By Johan Herrlin, CEO at Ito World
Mobility as a Service (MaaS) describes the move away from privately owned modes of transportation towards consuming mobility solutions as a service.
MaaS companies aim to reduce the friction of making this transition by integrating various forms of transport offerings into a single mobility platform.
The concept was first described back in 1996 and trialled in Sweden.
It was positively received by the public but had to be discontinued due to the lack of government support.
Since then, the concept was seemingly forgotten until 2012, when the term “E-mobility as a Service” was coined at a conference in San Francisco.
Mobility as a service was discussed as being the result of a crossover between shared electric vehicles and the accessibility to technology provided by smartphones.
Today MaaS is all about giving people customised and flexible transportation options.
It allows planning a commute through one platform with multiple means of transportation: from buses and other public transport to bike-and car-sharing options.
MaaS platforms help people plan the shortest commute, while making the change between transport options smooth and seamless. Such seamlessness is possible through a broad availability of smartphones and access to data.
Smartphones make accessibility to services easier and people already use them to call cabs, check bus timetables, map a route or pick up a shared bike.
But since most providers have this information in their own app, it requires users to constantly hop from one application to another, making it more difficult to plan a journey with multiple modes of transportation.
MaaS platforms combine the services from transport providers and list them in one place, allowing people to plan any journey with any transport.
As highlighted in our MaaS Manifesto, open and accessible data is another key enabler of MaaS.
It is a vital element of any MaaS platform, without which none of them can function.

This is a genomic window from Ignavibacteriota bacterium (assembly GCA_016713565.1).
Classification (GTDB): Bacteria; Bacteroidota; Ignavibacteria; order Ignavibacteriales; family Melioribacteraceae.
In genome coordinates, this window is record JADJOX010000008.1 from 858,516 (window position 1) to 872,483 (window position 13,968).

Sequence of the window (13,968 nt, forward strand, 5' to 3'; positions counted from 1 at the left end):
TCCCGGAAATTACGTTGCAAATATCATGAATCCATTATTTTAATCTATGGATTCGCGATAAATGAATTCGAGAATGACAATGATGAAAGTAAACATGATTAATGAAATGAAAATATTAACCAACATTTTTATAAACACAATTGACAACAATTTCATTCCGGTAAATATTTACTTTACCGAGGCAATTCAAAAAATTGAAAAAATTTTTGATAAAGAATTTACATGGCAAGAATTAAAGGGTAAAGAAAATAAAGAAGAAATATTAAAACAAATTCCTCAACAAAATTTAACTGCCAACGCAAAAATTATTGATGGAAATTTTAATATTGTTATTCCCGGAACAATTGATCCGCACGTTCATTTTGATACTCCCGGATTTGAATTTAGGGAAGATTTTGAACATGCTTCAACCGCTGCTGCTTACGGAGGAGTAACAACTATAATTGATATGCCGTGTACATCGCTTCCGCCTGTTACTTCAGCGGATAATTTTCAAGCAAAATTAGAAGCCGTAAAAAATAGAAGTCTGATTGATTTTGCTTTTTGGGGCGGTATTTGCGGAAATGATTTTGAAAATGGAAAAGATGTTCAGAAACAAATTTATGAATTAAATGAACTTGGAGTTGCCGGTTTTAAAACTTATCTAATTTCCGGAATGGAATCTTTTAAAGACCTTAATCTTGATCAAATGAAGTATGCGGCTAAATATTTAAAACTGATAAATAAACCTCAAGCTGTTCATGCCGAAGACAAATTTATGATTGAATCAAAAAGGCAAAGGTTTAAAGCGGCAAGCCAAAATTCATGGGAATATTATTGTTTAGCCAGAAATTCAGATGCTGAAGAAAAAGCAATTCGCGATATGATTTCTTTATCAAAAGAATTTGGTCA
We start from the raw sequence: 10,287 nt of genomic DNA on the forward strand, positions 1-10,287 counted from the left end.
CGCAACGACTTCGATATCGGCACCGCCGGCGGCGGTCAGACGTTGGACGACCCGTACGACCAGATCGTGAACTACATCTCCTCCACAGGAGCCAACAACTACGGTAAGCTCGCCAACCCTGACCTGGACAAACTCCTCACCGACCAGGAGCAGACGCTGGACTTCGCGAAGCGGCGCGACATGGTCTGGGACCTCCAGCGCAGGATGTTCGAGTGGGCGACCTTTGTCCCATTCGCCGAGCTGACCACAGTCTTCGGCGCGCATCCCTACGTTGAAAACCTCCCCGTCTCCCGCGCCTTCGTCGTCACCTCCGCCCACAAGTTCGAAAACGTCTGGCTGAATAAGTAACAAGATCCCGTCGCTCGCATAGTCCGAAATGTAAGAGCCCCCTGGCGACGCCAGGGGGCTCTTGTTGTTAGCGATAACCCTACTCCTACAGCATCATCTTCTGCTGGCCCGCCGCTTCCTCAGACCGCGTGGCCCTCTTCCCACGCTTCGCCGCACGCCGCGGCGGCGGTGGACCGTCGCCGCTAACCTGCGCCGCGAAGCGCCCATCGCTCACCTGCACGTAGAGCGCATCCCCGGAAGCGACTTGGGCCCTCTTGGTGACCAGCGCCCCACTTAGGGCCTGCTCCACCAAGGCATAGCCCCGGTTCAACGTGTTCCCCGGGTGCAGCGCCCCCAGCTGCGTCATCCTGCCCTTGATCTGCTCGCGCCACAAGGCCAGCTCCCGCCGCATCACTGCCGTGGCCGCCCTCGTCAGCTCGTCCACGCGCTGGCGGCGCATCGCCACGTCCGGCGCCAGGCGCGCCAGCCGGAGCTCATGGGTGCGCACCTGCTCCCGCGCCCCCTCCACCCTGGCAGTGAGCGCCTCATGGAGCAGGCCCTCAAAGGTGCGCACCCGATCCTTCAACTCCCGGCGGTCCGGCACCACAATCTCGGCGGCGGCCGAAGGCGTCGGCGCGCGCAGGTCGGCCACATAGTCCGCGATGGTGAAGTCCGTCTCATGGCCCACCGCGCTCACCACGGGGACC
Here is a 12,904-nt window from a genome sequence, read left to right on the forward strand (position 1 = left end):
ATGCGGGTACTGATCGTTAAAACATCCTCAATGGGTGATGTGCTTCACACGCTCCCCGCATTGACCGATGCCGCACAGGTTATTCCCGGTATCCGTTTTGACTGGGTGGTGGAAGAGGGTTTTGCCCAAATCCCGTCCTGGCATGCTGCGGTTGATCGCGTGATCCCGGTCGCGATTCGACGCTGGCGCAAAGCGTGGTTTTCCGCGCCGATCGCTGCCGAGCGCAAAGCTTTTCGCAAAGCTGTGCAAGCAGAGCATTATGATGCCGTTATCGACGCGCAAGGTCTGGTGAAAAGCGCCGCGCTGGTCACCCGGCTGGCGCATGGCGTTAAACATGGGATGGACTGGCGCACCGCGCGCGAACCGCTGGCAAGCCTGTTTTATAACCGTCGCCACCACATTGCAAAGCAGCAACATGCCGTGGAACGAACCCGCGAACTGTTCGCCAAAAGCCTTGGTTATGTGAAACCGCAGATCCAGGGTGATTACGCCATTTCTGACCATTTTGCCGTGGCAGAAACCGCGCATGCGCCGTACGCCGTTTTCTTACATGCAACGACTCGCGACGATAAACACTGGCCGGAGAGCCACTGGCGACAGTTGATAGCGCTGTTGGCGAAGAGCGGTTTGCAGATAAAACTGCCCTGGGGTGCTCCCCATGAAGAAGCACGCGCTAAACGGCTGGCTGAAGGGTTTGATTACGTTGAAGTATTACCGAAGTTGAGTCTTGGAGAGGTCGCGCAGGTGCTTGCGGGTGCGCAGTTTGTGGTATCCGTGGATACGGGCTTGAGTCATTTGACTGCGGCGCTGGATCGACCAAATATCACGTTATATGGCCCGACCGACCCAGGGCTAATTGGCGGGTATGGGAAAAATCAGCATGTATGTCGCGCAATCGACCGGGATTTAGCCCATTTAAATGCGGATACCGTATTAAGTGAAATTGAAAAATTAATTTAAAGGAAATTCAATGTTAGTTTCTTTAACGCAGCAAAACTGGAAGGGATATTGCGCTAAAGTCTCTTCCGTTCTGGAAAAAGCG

It helps providers to convince the public that the service is reliable and benefits them, generating support for continued development and perfecting of the platforms.
Some companies, as Transport for London (TfL), already offer their data to developers to stimulate innovation.
Moreover, TfL’s open API is generating additional economic benefits in savings of up to £130m a year.
Not all companies have yet realised the advantages of making their data accessible for MaaS, and the government is helping to make data open, for example, by requiring bus operators to open their data on routes, fares and timetables.
As transport information was harder to access, the questions commuters would ask providers were broader and referred to timetables and general service.
Now that this information is easily accessible online, they are asking more specific questions, such as what exit is best or which side of the street the bust stop they need is.
These more specific questions can be answered only with data-based insights.
Service providers are even more reliant on real-time data, as technology made planning a journey ahead redundant and commuters check things on the go.
Mobility as a Service is without a doubt the future of the transportation industry.
The sector has demonstrated its potential to grow by conquering markets worldwide: China, Europe and the US have seen an uptake in the use of micro-mobility services in the past few years.
The expansion led to an unsurprising growth in investments into mobility as a service, predicted to grow from $6.8 bn in 2020 to $106.8 bn by 2030.